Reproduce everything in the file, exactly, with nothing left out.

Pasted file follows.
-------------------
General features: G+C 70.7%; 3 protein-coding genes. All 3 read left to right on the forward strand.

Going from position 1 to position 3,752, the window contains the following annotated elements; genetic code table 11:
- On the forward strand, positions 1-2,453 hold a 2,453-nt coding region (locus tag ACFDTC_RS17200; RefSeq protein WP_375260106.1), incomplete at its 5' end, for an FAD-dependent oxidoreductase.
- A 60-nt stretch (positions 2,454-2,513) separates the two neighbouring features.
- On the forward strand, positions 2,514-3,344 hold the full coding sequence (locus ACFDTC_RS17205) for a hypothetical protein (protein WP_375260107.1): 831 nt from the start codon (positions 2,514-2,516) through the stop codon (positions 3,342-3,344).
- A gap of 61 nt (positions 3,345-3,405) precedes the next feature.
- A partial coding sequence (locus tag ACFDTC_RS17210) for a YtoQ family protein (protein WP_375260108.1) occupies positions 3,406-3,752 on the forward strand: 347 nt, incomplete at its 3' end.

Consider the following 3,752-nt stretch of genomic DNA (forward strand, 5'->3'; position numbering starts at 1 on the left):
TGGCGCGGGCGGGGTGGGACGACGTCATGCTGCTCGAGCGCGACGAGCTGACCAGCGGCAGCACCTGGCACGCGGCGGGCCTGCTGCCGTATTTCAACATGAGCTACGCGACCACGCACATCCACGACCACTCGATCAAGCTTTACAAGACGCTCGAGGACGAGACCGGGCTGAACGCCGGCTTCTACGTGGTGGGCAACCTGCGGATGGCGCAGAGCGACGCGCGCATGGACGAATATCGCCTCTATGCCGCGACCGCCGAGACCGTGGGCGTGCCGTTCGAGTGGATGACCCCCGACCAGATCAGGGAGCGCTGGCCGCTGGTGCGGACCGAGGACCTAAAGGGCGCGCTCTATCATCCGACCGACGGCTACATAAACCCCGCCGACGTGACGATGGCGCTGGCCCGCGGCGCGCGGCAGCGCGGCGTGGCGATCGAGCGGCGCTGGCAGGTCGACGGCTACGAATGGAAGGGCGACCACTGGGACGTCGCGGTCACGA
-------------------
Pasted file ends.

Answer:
General features: G+C 70.7%; 3 protein-coding genes. All 3 read left to right on the forward strand.

Going from position 1 to position 3,752, the window contains the following annotated elements; genetic code table 11:
- On the forward strand, positions 1-2,453 hold a 2,453-nt coding region (locus tag ACFDTC_RS17200; RefSeq protein WP_375260106.1), incomplete at its 5' end, for an FAD-dependent oxidoreductase.
- A 60-nt stretch (positions 2,454-2,513) separates the two neighbouring features.
- On the forward strand, positions 2,514-3,344 hold the full coding sequence (locus ACFDTC_RS17205) for a hypothetical protein (protein WP_375260107.1): 831 nt from the start codon (positions 2,514-2,516) through the stop codon (positions 3,342-3,344).
- A gap of 61 nt (positions 3,345-3,405) precedes the next feature.
- A partial coding sequence (locus tag ACFDTC_RS17210) for a YtoQ family protein (protein WP_375260108.1) occupies positions 3,406-3,752 on the forward strand: 347 nt, incomplete at its 3' end.

Consider the following 3,752-nt stretch of genomic DNA (forward strand, 5'->3'; position numbering starts at 1 on the left):
TGGCGCGGGCGGGGTGGGACGACGTCATGCTGCTCGAGCGCGACGAGCTGACCAGCGGCAGCACCTGGCACGCGGCGGGCCTGCTGCCGTATTTCAACATGAGCTACGCGACCACGCACATCCACGACCACTCGATCAAGCTTTACAAGACGCTCGAGGACGAGACCGGGCTGAACGCCGGCTTCTACGTGGTGGGCAACCTGCGGATGGCGCAGAGCGACGCGCGCATGGACGAATATCGCCTCTATGCCGCGACCGCCGAGACCGTGGGCGTGCCGTTCGAGTGGATGACCCCCGACCAGATCAGGGAGCGCTGGCCGCTGGTGCGGACCGAGGACCTAAAGGGCGCGCTCTATCATCCGACCGACGGCTACATAAACCCCGCCGACGTGACGATGGCGCTGGCCCGCGGCGCGCGGCAGCGCGGCGTGGCGATCGAGCGGCGCTGGCAGGTCGACGGCTACGAATGGAAGGGCGACCACTGGGACGTCGCGGTCACGA